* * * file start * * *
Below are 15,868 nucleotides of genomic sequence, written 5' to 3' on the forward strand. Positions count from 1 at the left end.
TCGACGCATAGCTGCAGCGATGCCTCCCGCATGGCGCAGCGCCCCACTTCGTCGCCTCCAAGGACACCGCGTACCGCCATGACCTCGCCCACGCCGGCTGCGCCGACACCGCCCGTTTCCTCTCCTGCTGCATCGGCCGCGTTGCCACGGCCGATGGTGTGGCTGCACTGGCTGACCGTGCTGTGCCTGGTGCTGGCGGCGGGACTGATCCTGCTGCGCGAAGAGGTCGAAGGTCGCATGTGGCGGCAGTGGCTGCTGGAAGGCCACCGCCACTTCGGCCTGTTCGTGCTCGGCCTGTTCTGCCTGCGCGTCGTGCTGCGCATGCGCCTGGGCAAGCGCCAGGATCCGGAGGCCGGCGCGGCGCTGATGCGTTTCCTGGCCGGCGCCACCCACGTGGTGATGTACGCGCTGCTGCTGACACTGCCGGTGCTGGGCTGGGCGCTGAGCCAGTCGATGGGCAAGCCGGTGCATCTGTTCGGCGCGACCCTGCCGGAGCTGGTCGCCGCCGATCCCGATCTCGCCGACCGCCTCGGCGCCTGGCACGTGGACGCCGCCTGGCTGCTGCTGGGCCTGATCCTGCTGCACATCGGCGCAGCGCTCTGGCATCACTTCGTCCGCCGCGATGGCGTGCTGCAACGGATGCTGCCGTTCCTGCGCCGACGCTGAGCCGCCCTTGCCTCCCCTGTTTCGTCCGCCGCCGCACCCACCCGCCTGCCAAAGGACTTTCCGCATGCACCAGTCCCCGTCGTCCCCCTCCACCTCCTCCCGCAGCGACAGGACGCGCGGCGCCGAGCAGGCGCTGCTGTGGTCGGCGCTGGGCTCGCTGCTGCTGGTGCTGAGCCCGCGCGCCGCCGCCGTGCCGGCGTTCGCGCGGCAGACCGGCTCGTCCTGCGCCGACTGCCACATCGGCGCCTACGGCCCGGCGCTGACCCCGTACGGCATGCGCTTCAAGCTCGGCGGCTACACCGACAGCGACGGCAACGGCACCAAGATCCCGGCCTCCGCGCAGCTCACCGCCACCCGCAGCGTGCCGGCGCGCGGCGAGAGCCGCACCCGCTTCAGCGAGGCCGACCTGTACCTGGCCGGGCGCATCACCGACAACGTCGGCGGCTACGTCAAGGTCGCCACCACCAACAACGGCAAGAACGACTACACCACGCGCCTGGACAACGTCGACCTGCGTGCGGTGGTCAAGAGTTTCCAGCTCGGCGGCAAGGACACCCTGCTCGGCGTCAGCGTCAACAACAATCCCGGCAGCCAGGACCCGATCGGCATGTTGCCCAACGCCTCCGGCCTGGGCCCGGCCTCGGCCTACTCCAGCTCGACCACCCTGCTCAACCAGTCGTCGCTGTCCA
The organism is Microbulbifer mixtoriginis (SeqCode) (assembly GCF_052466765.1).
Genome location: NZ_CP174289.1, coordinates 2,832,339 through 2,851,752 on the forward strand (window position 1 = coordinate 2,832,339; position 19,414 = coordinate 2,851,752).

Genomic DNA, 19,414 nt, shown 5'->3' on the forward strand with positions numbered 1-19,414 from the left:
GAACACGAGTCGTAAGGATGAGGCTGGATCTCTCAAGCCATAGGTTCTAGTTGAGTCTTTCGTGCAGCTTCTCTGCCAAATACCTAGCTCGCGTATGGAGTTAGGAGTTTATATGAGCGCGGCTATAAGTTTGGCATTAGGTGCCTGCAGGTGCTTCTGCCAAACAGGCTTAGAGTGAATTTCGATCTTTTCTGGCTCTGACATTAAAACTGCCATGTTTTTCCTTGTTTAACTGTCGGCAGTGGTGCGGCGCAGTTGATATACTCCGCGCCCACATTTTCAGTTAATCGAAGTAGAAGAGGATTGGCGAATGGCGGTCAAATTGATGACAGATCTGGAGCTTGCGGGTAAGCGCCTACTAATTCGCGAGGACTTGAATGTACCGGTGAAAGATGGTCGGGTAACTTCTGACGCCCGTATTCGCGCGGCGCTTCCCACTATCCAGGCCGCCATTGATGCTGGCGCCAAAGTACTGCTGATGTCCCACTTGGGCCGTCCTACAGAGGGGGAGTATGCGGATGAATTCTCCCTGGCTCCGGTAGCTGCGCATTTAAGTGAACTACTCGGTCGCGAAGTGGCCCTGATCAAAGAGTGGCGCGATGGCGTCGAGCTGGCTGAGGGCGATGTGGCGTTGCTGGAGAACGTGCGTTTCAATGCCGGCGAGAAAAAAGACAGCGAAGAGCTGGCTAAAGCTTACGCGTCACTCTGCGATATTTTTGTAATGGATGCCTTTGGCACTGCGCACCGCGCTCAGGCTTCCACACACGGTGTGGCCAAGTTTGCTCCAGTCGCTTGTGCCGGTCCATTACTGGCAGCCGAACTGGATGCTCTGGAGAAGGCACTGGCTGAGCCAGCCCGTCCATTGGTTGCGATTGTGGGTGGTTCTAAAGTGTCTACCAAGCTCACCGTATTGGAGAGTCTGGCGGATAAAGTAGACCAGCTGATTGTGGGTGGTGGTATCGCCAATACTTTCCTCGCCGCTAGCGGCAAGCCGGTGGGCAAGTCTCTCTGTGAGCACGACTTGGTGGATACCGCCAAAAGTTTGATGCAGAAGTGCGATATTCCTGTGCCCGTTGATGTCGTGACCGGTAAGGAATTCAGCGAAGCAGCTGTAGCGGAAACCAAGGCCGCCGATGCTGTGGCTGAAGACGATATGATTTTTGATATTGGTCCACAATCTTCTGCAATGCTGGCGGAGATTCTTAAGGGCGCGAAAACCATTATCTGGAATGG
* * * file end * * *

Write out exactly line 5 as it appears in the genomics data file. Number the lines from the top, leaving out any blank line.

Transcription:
Genomic DNA, 19,414 nt, shown 5'->3' on the forward strand with positions numbered 1-19,414 from the left: